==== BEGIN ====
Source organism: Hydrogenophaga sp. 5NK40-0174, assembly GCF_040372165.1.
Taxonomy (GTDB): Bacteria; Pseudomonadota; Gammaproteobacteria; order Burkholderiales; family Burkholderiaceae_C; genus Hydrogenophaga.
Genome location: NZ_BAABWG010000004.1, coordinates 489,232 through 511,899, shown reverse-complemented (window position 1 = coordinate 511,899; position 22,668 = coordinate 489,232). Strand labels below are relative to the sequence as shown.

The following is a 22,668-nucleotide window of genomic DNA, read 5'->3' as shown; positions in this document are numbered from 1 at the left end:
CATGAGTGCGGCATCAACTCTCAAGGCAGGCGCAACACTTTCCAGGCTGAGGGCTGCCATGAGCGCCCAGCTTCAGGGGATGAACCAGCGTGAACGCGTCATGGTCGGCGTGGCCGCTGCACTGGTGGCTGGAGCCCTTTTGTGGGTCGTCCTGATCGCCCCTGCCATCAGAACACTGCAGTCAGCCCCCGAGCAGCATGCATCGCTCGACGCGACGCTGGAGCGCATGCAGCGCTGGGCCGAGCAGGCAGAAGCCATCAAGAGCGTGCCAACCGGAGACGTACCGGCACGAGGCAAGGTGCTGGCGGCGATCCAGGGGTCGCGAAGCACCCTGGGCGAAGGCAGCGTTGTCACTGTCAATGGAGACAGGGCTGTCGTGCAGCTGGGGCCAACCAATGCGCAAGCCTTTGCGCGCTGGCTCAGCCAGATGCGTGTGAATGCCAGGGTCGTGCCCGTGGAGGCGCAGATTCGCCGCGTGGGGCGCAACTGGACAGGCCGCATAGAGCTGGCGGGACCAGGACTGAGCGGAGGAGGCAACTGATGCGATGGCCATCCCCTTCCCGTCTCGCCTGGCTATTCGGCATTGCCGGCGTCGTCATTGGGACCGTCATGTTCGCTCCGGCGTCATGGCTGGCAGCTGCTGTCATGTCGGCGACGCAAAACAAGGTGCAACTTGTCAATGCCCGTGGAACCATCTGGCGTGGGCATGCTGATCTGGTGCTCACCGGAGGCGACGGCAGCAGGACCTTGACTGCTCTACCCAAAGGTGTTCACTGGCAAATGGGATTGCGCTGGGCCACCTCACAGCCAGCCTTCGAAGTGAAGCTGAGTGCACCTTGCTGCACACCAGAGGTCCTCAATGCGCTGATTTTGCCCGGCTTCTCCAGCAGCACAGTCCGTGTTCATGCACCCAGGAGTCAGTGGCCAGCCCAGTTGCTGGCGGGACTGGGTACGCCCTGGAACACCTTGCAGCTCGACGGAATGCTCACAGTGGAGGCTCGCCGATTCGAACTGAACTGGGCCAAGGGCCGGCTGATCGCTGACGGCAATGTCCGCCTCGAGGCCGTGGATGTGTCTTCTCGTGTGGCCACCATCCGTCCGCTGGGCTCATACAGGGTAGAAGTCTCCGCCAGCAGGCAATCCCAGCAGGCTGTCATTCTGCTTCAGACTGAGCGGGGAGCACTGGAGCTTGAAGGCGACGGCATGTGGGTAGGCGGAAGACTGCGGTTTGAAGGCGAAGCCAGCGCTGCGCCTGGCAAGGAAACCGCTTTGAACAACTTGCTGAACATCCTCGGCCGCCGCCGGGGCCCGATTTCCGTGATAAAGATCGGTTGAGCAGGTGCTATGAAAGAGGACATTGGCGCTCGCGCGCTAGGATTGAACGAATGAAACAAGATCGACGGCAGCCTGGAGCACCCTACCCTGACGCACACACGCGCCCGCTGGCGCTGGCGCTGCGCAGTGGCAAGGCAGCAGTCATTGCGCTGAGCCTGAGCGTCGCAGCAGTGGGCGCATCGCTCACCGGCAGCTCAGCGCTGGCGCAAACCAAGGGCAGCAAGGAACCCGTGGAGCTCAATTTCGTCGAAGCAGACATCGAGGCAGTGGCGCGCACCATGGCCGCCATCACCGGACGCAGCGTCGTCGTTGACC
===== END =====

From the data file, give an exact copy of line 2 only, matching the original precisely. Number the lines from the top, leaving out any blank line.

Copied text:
Taxonomy (GTDB): Bacteria; Pseudomonadota; Gammaproteobacteria; order Burkholderiales; family Burkholderiaceae_C; genus Hydrogenophaga.